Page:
However, active management does not dominate in every category. For example, at the end of 2020, only $0.2 trillion of the $5.3 trillion in assets in 1940 Act exchange-traded funds were actively managed.[27]

Active Management and the Markets

Active management plays an important role in maintaining market efficiency. Through the buying and selling of investments, active managers establish the market prices for securities. Therefore, an increase in the amount of active management will lead to greater market efficiency.[28] Market efficiency is beneficial because it encourages broad investor participation in the market, it makes it easier for investors to diversity risk, and it encourages capital formation.[29]

Active management also plays an important role in capital formation, because actively-managed portfolios are the buyers of initial public offerings of securities.[29]

See also


  1. ^ a b "Active Management Definition". Investopedia. Retrieved 2022-02-28.
  2. ^ Pozen, Robert C. (2015). The fund industry : how your money is managed. Theresa Hamacher (2nd ed.). Hoboken. p. 14141. ISBN 978-1-118-92996-4. OCLC 890793124.((cite book)): CS1 maint: location missing publisher (link)
  3. ^ "What is Active Management? - Investment Adviser Association". 2022-02-03. Retrieved 2022-02-28.
  4. ^ Malkiel, Burton (2012). "4: The Efficient-Market Hypothesis and the Financial Crisis" (PDF). In Blinder, Alan S.; Lo, Andrew W.; Solow, Robert M. (eds.). Rethinking the Financial Crisis. Russell Sage Foundation. pp. 75–98.
  5. ^ Grossman, Sanford J.; Stiglitz, Joseph E. (1980). "On the Impossibility of Informationally Efficient Markets". The American Economic Review. 70 (3): 393–408. ISSN 0002-8282. JSTOR 1805228.
  6. ^ Sharpe, William F. (1991). "The Arithmetic of Active Management". Financial Analysts Journal. 47 (1): 7–9. doi:10.2469/faj.v47.n1.7. ISSN 0015-198X. JSTOR 4479386. S2CID 55933931.
  7. ^ Warren, Geoff (2020-01-02). "Is Active Investing Doomed as a Negative Sum Game? A Critical Review". Alpha Architect. Retrieved 2023-01-25.
  8. ^ "Mutual Funds That Consistently Beat the Market? Not One of 2,132". New York Times. 2022-12-02. Retrieved 2023-08-21.
  9. ^ Choi, James J. (2022). "Popular Personal Financial Advice versus the Professors". Journal of Economic Perspectives. 36 (4): 167–192. doi:10.1257/jep.36.4.167. ISSN 0895-3309.
  10. ^ Cremers, K.J. Martijn; Fulkerson, Jon A.; Riley, Timothy B. (2019-10-02). "Challenging the Conventional Wisdom on Active Management: A Review of the Past 20 Years of Academic Literature on Actively Managed Mutual Funds". Financial Analysts Journal. 75 (4): 8–35. doi:10.1080/0015198X.2019.1628555. ISSN 0015-198X.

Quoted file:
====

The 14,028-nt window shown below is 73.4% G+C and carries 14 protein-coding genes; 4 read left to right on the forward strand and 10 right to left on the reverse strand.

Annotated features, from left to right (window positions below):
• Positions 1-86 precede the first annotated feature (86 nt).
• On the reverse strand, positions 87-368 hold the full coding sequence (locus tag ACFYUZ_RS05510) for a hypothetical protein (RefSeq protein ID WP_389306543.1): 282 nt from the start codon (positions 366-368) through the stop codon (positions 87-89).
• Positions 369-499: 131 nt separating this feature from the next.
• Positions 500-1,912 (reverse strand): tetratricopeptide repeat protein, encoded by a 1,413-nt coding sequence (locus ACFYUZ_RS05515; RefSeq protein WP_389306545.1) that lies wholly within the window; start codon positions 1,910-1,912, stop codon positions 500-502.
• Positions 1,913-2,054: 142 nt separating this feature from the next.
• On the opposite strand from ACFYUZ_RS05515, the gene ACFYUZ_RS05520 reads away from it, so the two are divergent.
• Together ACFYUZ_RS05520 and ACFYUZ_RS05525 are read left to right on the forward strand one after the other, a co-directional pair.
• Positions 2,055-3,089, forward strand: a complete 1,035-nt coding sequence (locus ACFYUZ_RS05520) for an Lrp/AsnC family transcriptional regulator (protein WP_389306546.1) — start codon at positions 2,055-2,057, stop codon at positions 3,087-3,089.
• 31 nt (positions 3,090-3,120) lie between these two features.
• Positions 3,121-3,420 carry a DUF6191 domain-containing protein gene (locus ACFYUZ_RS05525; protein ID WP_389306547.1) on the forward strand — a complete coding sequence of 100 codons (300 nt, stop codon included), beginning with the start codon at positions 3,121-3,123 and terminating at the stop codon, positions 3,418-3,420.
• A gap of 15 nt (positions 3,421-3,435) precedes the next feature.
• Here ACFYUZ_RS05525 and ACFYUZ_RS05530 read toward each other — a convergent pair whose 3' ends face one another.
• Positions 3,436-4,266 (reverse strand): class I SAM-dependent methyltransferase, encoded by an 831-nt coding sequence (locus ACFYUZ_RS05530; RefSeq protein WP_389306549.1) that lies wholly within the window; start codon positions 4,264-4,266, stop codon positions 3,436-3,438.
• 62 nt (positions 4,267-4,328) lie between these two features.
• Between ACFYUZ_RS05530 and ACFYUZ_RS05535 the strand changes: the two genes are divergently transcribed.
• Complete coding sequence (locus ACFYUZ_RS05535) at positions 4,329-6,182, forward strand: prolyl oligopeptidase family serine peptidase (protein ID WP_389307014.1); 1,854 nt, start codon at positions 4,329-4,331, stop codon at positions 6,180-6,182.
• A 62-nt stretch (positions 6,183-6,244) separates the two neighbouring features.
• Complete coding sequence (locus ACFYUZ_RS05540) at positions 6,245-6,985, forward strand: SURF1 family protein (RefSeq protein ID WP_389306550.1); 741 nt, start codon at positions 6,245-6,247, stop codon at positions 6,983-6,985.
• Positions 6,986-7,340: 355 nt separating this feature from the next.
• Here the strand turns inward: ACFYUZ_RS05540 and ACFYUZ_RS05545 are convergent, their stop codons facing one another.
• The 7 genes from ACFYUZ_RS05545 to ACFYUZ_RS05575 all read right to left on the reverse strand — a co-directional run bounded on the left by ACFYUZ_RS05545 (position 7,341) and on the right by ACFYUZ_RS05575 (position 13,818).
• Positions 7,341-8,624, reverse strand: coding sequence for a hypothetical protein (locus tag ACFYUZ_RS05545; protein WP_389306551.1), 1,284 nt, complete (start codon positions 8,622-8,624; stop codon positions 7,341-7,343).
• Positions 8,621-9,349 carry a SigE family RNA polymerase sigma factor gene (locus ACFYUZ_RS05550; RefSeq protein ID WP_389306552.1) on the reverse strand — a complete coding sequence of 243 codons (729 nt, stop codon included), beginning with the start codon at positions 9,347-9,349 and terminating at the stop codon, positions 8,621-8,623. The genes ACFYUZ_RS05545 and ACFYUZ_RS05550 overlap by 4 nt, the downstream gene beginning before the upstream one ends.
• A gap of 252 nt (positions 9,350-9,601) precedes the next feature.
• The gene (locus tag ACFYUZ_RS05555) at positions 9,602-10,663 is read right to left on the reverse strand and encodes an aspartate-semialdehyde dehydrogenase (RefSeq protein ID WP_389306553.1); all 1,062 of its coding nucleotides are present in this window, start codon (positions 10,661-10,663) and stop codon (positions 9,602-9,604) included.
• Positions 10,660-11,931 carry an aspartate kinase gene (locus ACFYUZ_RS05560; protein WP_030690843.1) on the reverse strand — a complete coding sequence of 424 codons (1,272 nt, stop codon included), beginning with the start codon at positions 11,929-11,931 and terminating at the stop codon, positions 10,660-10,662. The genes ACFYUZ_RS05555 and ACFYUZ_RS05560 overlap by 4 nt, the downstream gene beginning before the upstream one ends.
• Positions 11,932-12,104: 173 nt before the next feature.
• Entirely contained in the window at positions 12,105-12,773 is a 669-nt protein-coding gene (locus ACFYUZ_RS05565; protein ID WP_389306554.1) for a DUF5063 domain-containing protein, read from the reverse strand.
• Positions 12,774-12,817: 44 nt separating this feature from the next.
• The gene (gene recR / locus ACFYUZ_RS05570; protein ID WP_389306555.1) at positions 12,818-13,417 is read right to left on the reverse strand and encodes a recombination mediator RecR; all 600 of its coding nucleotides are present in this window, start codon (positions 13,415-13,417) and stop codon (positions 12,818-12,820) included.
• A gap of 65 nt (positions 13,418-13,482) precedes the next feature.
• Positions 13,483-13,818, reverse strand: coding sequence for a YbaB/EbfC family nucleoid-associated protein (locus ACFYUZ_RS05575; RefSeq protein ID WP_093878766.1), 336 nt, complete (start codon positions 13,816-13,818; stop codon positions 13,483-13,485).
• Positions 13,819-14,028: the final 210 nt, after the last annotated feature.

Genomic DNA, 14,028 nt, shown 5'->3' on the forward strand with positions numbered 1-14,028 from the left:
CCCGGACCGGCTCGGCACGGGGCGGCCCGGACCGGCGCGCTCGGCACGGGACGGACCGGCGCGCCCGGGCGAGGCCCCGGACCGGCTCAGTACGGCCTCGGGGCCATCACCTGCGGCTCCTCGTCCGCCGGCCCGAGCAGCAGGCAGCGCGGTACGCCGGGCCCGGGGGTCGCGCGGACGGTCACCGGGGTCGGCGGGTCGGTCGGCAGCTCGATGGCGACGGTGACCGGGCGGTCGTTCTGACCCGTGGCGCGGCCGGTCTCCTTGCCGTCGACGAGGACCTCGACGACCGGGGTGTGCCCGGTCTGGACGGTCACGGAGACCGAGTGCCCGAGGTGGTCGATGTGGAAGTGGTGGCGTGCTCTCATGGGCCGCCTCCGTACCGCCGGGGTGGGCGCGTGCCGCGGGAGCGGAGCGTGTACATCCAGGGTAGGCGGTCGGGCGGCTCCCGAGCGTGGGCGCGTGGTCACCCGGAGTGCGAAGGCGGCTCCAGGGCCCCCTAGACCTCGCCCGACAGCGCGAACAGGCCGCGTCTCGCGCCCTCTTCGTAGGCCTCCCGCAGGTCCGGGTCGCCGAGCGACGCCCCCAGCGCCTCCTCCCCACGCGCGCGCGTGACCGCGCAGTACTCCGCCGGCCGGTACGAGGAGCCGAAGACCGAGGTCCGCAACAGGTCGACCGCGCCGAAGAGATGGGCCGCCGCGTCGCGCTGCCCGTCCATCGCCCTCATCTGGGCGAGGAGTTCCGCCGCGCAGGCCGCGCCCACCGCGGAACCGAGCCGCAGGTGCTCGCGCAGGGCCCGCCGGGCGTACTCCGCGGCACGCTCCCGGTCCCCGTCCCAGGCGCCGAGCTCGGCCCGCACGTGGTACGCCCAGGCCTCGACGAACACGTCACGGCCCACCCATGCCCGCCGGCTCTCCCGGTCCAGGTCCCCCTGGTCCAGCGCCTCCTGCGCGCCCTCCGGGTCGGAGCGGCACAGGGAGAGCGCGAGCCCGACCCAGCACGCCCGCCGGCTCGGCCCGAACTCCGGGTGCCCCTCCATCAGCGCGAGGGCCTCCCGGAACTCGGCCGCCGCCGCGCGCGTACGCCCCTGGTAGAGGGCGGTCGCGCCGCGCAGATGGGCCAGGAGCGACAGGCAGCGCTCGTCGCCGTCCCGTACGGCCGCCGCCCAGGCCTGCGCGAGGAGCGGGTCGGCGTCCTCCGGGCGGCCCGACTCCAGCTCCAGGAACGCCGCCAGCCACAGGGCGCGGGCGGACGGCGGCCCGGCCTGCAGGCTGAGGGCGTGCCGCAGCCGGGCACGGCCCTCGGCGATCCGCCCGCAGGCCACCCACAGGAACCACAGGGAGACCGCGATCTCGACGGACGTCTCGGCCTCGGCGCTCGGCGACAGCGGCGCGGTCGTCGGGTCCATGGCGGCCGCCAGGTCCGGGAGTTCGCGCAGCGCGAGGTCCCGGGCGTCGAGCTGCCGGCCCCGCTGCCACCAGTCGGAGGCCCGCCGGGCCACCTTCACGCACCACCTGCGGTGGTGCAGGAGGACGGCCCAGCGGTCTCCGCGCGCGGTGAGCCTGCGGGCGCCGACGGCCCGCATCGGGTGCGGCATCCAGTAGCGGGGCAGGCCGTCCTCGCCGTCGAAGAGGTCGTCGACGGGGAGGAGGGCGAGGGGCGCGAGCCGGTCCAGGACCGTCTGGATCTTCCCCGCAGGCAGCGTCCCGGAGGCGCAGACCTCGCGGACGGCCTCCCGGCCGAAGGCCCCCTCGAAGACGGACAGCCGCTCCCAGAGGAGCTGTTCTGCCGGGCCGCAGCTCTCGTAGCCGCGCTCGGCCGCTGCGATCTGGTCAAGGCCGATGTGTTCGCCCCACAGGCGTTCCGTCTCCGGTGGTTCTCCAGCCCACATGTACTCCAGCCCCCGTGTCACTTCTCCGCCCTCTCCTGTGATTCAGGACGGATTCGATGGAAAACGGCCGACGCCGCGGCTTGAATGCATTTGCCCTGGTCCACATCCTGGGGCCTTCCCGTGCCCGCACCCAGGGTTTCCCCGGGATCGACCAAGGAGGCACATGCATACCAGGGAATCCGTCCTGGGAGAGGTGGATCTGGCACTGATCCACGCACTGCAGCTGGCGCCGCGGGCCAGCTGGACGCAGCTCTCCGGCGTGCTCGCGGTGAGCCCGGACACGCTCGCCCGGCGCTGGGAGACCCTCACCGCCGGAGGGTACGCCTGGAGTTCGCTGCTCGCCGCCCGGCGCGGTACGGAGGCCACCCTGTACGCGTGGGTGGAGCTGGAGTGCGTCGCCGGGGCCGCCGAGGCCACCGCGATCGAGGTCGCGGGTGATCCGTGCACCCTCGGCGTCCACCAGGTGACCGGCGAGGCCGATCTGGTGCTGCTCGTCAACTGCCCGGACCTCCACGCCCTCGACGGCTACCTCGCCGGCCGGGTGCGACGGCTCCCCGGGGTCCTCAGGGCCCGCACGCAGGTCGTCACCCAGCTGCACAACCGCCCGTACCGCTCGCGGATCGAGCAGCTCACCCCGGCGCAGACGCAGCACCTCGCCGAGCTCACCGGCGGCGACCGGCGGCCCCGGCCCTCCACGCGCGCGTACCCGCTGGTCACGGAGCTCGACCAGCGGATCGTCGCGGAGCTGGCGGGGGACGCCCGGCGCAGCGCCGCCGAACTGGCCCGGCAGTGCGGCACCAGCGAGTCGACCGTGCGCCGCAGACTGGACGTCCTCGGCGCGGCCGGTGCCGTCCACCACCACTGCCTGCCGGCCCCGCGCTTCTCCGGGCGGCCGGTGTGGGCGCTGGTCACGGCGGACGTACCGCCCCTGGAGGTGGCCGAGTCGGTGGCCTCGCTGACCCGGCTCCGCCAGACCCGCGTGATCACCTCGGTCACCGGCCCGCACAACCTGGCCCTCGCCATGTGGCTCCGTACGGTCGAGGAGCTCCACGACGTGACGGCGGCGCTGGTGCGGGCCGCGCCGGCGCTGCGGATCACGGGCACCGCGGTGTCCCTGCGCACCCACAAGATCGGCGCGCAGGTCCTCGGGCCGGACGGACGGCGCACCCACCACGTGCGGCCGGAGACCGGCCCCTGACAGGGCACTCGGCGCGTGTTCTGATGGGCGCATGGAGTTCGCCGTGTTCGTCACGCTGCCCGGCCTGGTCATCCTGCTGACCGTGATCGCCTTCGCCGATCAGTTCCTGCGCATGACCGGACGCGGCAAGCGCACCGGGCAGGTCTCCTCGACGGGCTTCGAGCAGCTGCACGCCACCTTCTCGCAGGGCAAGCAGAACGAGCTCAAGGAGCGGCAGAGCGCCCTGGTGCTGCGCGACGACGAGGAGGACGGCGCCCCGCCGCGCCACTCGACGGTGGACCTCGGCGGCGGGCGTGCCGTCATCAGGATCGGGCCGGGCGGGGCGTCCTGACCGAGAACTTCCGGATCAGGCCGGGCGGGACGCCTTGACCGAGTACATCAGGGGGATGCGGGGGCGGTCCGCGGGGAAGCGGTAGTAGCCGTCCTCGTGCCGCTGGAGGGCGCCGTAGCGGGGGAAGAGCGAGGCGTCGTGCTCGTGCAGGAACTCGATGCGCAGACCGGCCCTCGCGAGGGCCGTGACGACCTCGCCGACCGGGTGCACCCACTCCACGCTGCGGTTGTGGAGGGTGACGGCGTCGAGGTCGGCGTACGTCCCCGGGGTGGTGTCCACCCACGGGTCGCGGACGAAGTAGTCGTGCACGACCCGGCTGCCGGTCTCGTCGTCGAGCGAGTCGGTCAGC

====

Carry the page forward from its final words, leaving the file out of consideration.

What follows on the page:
11. ^ "SPIVA | S&P Dow Jones Indices". Retrieved 2022-03-25.
  12. ^ "Download Morningstar's Active/Passive Barometer | Morningstar". Morningstar, Inc. Retrieved 2022-03-25.
  13. ^ "SPIVA U.S. Year-End 2021 - SPIVA | S&P Dow Jones Indices". Retrieved 2022-03-25.
  14. ^ Rethinking Survivorship Bias in Active/Passive Comparisons (PDF). Active Managers Council. 2020.
  15. ^ "Risk-Adjusted SPIVA® Scorecard: Year-End 2020 - SPIVA | S&P Dow Jones Indices". Retrieved 2022-03-25.
  16. ^ "U.S. Persistence Scorecard Mid-Year 2021 - SPIVA | S&P Dow Jones Indices". Retrieved 2022-03-25.
  17. ^ "Quit Chasing Unicorns: Consistent Fund Performance Is Overrated". Morningstar, Inc. 2018-12-18. Retrieved 2022-03-25.
  18. ^ Jensen, Michael C. (May 1968). "The Performance of Mutual Funds in the Period 1945-1964". The Journal of Finance. 23 (2): 389–416. doi:10.1111/j.1540-6261.1968.tb00815.x. ISSN 0022-1082.
  19. ^ Malkiel, Burton G. (June 1995). "Returns from Investing in Equity Mutual Funds 1971 to 1991". The Journal of Finance. 50 (2): 549–572. doi:10.1111/j.1540-6261.1995.tb04795.x. ISSN 0022-1082.
  20. ^ Elton, Edwin J.; Gruber, Martin J.; Blake, Christopher R. (January 1996). "The Persistence of Risk-Adjusted Mutual Fund Performance". The Journal of Business. 69 (2): 133. doi:10.1086/209685. ISSN 0021-9398. S2CID 154218629.
  21. ^ Fama, Eugene F.; French, Kenneth R. (2010-09-21). "Luck versus Skill in the Cross-Section of Mutual Fund Returns". The Journal of Finance. 65 (5): 1915–1947. doi:10.1111/j.1540-6261.2010.01598.x. ISSN 0022-1082. S2CID 14275087.
  22. ^ Berk, Jonathan B.; van Binsbergen, Jules H. (2015-10-01). "Measuring skill in the mutual fund industry". Journal of Financial Economics. 118 (1): 1–20. doi:10.1016/j.jfineco.2015.05.002. ISSN 0304-405X.
  23. ^ "What is Active Management? - Investment Adviser Association". 2022-02-03. Retrieved 2022-02-28.
  24. ^ Saunders, Laura (October 21, 2016). "How Passive Funds Trim Your Tax Bill". The Wall Street Journal. Retrieved September 5, 2023.
  25. ^ Arnott, Robert D.; Berkin, Andrew L.; Ye, Jia (2000-07-31). "How Well Have Taxable Investors Been Served in the 1980s and 1990s?". The Journal of Portfolio Management. 26 (4): 84–93. doi:10.3905/jpm.2000.319766. ISSN 0095-4918. S2CID 155080167.
  26. ^ "Mythbusted: Active ETFs can be as tax efficient as passive ETFs". Capital Group. March 3, 2023.
  27. ^ a b "2021 Investment Company Fact Book". Retrieved 2021-12-31.
  28. ^ Wermers, Russ (2021). "Active Investing and the Efficiency of Security Markets". Journal of Investment Management. 19 (1).
  29. ^ a b "Active Management and Market Efficiency: A Summary of the Academic Literature" (PDF). Archived (PDF) from the original on 2020-10-05.

Further reading